The foundation of Catholicism is the Holy Trinity: the Father (God), the Son (Jesus), and the Holy Spirit. These three things are all separate things that are also the same. What’s important to note is that God and Jesus are both men. (The Holy Spirit doesn’t really have a gender, since it’s not really a person, as far as I know.) The very foundation of this belief system is that the Father, his Son, and some mystical spirit are the rulers of the universe. Of course, we can all notice that the Holy Trinity lacks a single woman whatsoever.
The most important woman in Catholicism is the Virgin Mary, Jesus’ mother. Mary’s defining characteristics are that she was a virgin and she gave birth to Jesus. She wasn’t given much choice in the matter either, which sends a pretty terrible message to young girls, IMO. So if Mary is the ideal woman, as Catholics say she is, what are the characteristics of the ideal woman? She has a child when a man (God) tells her to, she’s a virgin, and she’s self sacrificing, going as far as giving birth in a damn barn.
So, the Scriptures themselves are pretty terrible concerning women. But how does this play out in practice?
Only men are allowed to be priests. If this was true of any other occupation, people would be pretty damn upset. If only men were allowed to be engineers or lawyers, that wouldn’t be okay. Sure, women can become nuns, but can separate be considered equal?
Priests are given certain powers that nuns are not. Priests have the power of transubstantiation, turning the Eucharist and wine into the body and blood of Christ. Priests officiate weddings and baptize children, which nuns do not have the power to do under Catholic doctrine. And maybe most importantly, priests serve as community leaders. The movie Spotlight describes this perfectly in a scene where a man who was molested by a priest as a child describes the excitement in his family when the priest of their neighborhood church came to their house. Priests are held in unbelievably high esteem in Catholic communities. And probably most importantly, they have the opportunity to rise up and become bishops or even Pope.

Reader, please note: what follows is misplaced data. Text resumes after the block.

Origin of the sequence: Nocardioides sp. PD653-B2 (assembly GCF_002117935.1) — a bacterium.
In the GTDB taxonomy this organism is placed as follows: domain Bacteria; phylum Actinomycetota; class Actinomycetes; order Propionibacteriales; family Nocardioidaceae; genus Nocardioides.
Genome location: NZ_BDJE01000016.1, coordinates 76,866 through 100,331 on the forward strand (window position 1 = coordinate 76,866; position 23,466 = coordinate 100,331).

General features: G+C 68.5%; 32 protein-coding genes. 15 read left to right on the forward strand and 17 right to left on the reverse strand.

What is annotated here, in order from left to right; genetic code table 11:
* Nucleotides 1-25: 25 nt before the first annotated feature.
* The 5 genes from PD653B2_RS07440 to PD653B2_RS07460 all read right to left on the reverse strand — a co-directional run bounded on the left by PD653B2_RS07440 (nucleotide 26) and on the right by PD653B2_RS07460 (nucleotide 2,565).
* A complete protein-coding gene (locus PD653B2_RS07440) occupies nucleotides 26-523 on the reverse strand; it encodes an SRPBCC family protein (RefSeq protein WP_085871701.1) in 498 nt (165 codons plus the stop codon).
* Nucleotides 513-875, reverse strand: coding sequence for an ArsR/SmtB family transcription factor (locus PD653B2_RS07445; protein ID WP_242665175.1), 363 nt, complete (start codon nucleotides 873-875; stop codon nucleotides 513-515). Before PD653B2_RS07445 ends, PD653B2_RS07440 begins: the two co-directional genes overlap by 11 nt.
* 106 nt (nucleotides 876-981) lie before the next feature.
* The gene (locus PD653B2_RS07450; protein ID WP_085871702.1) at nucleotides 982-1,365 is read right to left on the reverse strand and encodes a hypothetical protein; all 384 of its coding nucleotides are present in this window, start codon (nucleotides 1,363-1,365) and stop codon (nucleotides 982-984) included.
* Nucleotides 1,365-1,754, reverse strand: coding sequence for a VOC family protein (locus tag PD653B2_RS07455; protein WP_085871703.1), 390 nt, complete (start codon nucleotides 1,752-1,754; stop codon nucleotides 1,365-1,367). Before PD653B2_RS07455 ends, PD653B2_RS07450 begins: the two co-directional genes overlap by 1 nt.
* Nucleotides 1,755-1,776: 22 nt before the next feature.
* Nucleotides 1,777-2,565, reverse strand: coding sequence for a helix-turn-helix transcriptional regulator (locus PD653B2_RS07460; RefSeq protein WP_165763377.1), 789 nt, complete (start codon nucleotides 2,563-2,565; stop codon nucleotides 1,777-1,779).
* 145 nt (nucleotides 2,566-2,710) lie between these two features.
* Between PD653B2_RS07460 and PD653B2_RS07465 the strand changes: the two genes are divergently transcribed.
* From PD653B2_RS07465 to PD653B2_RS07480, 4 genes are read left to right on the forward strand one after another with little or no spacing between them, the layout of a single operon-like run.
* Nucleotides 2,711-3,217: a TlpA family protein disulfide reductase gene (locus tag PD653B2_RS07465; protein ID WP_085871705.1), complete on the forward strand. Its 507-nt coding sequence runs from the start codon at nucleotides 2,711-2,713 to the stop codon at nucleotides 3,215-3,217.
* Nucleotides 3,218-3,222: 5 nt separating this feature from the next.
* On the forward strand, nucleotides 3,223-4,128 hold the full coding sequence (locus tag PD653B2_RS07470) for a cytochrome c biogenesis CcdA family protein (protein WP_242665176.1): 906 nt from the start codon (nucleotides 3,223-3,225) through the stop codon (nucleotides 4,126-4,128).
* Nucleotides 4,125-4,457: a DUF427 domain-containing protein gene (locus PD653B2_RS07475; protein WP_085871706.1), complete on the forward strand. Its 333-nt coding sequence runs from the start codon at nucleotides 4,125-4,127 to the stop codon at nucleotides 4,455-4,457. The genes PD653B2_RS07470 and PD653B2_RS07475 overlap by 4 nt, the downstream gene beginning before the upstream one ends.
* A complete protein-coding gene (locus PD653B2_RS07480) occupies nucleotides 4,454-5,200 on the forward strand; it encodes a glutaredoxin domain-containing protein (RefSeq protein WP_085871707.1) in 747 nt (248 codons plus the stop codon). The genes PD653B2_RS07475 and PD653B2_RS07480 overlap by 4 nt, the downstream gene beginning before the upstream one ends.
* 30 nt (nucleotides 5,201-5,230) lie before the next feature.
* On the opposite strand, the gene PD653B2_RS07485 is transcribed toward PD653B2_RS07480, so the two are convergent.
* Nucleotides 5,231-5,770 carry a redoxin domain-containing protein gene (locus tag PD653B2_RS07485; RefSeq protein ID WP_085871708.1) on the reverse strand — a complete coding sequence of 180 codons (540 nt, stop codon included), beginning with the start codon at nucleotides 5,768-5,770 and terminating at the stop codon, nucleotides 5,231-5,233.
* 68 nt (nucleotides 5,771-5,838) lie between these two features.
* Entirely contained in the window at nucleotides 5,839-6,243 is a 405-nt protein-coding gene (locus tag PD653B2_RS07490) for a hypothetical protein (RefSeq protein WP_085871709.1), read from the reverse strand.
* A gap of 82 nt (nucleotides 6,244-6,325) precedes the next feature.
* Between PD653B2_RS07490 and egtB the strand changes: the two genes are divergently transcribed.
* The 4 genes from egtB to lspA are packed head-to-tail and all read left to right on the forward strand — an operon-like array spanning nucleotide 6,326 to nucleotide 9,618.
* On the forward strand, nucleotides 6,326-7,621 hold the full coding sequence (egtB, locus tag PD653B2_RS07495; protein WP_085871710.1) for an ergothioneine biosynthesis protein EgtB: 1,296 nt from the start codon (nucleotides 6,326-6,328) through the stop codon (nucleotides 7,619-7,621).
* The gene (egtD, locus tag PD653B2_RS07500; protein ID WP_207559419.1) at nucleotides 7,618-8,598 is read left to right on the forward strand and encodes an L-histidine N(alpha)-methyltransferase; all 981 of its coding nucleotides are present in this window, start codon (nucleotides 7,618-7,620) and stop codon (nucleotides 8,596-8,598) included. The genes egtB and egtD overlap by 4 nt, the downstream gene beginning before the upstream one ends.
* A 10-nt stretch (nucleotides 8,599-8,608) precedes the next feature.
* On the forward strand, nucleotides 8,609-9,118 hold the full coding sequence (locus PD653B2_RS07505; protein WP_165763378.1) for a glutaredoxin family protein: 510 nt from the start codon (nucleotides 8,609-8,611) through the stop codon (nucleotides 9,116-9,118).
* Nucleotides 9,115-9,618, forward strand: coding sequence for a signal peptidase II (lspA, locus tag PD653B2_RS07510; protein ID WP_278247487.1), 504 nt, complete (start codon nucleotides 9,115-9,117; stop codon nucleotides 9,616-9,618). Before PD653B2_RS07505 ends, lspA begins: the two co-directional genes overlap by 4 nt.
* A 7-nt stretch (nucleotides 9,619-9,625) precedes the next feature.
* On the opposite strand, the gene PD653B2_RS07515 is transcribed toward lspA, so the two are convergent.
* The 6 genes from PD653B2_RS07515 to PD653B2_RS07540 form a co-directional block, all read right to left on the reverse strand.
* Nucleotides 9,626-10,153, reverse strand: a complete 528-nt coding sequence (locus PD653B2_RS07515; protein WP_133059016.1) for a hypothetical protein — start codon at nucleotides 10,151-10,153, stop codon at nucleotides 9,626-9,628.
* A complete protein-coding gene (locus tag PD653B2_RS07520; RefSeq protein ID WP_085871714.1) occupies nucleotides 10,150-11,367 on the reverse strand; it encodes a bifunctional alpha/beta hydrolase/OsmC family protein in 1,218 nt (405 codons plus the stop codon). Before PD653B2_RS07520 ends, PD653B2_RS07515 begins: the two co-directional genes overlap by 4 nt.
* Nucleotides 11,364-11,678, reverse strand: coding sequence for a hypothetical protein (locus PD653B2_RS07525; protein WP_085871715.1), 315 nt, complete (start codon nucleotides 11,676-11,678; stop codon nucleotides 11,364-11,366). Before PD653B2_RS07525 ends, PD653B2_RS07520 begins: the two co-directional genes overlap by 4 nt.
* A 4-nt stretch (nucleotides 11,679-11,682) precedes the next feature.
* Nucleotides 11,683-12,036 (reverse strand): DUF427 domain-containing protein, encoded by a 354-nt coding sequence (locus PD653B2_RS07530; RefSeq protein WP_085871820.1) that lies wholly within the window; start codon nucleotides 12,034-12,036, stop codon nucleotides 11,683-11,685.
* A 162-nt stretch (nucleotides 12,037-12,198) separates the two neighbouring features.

Finally, Catholic communities and nations are often really harmful for women. Ireland, a nation with a lot of Catholics, has complete prohibition on abortion, leading to women being forced to travel to the United Kingdom for the procedure. There’s also a cultural stigma around birth control and abortion. (Both of which are banned by the Catholic Church.) The stereotype of the Irish Catholic family with a million kids isn’t just a stereotype. My mom was one of five, her mother one of twelve. I know more than one family with over eight kids.
Catholicism is dangerous for women. It teaches us negative messages about ourselves, offers few opportunities, and restricts our potentially lifesaving healthcare. This isn’t even covering the homophobia and sexual abuse of children committed by the church.
In our emphasis on being individuals we forget that we live in a whole world thoroughly damaged by sin. And this sin is not just the sum total of individual choices for evil across the generations. It has a life of its own that is self-perpetuating in human society, often seemingly quite independent of the good intentions of individual members of that society. This collective human sin encourages, supports, and perpetuates our separation from each other into groups of “them and us.” It operates in nations, classes, professions, races, sexes, neighborhoods, friendships, families, churches, and groups within churches, who reinforce our feeling of belonging to them by encouraging our estrangement from outsiders about whose well-being we could not possibly be concerned. It is at work, too, in our estrangement from our earth when we regard it as simply there to be exploited.
I feel like I’ve lost a lot of my running roots over the past few years. A move from a city I loved (Conway) to a city I tolerated (Hot Springs) was the first know. I had a great group I ran with most mornings, and they really pushed me to be better. A job change in January 2012 coupled with some life difficulties firmly knocked me off the wagon.
In Hot Springs, we took to the trails and found solace. Rachel in particular found her home in the woods. I’ve always liked it, but missed the pure running. In Hot Springs, there wasn’t a morning group to run with, we couldn’t run near our house, and the city didn’t have great running roots. I tried to make lemonade out of it… I did. But I struggled with my running and it wasn’t the same. Mother’s Day 2012, I ran a great half marathon in 1:30, but that was the beginning of the drop off. Since then, I’ve slowed more and more. Some pain in my right knee hasn’t helped either.